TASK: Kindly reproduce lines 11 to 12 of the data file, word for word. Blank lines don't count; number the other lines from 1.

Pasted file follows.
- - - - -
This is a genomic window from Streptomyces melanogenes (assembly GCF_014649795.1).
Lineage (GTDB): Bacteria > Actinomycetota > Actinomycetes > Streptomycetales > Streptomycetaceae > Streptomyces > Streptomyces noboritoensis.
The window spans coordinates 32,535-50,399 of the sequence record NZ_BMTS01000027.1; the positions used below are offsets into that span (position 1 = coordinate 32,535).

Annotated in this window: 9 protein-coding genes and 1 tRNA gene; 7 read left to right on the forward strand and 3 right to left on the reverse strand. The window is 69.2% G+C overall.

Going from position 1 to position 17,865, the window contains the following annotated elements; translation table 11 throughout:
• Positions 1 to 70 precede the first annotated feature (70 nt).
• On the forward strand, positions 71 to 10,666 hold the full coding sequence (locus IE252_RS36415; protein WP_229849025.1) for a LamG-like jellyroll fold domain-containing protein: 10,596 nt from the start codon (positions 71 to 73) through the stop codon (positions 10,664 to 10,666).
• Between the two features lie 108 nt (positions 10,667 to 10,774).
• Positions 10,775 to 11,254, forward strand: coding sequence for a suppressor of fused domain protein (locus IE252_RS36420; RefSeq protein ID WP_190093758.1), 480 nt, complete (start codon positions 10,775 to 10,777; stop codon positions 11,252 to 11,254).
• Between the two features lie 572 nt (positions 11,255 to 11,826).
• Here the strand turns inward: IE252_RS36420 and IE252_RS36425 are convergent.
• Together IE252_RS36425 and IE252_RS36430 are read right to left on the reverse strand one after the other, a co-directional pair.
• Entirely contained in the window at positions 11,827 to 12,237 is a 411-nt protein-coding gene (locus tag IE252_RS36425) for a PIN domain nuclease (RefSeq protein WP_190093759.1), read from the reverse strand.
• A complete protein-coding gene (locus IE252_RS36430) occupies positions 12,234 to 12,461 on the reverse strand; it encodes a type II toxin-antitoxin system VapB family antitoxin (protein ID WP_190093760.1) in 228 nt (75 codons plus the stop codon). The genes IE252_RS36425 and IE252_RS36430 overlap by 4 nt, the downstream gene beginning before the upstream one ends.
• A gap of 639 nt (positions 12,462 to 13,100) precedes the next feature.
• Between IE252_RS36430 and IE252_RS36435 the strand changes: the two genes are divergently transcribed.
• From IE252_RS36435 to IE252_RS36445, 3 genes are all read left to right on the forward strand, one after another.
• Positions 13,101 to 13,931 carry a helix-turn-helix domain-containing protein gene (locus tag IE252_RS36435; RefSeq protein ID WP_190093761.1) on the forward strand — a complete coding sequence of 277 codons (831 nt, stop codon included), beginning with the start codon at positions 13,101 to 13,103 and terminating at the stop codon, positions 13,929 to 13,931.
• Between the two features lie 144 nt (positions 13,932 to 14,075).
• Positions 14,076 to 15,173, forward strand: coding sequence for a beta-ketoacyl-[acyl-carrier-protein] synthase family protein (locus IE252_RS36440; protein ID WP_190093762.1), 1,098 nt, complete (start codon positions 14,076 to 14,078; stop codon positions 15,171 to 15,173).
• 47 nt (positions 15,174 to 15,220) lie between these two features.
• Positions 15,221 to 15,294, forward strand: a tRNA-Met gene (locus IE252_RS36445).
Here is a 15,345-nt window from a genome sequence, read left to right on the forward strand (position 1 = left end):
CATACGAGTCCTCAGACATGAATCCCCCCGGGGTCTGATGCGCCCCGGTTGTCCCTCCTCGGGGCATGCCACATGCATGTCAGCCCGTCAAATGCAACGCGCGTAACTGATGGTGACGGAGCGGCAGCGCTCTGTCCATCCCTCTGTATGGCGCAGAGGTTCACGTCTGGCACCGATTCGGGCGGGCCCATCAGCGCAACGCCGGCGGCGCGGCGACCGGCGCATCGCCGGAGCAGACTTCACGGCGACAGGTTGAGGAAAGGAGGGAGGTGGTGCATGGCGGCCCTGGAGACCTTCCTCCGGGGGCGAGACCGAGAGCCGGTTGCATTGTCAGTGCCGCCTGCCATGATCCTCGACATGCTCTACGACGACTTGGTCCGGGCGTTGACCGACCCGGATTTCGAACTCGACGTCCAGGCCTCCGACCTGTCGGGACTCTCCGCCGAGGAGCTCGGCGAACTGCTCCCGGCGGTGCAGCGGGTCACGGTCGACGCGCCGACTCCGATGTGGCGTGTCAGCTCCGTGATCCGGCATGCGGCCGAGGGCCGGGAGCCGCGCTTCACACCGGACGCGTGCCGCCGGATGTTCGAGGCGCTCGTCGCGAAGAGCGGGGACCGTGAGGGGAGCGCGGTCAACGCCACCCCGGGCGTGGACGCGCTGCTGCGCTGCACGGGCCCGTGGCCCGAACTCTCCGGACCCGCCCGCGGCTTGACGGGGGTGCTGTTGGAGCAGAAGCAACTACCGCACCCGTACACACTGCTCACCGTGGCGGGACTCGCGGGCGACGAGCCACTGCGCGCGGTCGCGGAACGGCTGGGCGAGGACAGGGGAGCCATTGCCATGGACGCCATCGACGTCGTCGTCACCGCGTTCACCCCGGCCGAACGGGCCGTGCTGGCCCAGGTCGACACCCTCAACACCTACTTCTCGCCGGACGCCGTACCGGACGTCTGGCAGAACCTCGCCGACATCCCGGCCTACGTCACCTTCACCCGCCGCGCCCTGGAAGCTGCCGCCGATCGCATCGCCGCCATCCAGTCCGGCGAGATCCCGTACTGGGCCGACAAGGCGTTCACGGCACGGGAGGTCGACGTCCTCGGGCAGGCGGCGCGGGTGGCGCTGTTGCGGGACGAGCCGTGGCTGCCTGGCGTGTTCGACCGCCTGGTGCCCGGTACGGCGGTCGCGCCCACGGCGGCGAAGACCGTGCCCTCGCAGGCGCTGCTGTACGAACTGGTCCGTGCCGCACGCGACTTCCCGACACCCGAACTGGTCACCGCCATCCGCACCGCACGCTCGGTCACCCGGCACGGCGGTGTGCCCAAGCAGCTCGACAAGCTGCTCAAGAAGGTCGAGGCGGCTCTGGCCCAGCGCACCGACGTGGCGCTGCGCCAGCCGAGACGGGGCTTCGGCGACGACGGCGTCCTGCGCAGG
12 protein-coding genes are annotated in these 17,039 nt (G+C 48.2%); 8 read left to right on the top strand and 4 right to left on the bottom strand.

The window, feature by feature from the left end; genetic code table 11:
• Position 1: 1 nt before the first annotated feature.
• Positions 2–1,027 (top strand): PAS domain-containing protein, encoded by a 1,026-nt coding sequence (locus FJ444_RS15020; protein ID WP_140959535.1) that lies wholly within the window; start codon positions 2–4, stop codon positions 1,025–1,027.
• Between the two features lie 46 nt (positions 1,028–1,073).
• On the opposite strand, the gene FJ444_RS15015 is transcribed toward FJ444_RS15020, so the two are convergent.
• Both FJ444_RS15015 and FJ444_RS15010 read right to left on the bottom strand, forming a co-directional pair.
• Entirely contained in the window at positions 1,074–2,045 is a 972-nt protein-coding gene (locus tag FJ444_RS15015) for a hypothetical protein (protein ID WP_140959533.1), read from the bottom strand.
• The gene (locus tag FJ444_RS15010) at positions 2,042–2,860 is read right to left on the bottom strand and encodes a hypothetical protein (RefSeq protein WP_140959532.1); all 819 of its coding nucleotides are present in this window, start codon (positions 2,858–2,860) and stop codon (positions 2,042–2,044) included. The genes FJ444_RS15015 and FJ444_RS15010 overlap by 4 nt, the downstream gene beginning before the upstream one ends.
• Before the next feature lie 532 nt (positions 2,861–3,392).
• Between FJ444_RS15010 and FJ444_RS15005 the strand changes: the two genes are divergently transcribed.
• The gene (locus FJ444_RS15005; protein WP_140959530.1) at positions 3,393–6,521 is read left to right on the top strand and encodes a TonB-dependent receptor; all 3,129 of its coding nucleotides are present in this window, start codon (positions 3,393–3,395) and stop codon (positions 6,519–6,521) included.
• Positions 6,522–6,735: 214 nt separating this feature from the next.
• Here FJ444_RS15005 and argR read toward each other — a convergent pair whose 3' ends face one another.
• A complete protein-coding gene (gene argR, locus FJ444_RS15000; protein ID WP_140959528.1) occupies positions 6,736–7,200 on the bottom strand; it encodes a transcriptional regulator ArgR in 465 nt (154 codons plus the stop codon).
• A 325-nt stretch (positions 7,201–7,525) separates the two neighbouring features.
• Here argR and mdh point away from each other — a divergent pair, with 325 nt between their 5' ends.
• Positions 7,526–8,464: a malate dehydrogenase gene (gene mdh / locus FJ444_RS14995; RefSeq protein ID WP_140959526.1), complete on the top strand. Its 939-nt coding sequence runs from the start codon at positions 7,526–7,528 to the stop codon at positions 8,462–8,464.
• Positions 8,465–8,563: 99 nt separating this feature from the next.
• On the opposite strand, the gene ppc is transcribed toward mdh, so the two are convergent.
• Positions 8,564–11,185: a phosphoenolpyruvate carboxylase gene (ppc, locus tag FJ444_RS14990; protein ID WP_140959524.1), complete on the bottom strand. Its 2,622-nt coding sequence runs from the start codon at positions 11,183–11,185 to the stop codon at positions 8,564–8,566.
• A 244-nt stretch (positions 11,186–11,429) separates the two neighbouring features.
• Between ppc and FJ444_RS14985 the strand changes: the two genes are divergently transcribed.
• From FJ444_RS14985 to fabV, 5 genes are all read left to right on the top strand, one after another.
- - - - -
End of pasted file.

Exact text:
• Here the strand turns inward: IE252_RS36420 and IE252_RS36425 are convergent.
• Together IE252_RS36425 and IE252_RS36430 are read right to left on the reverse strand one after the other, a co-directional pair.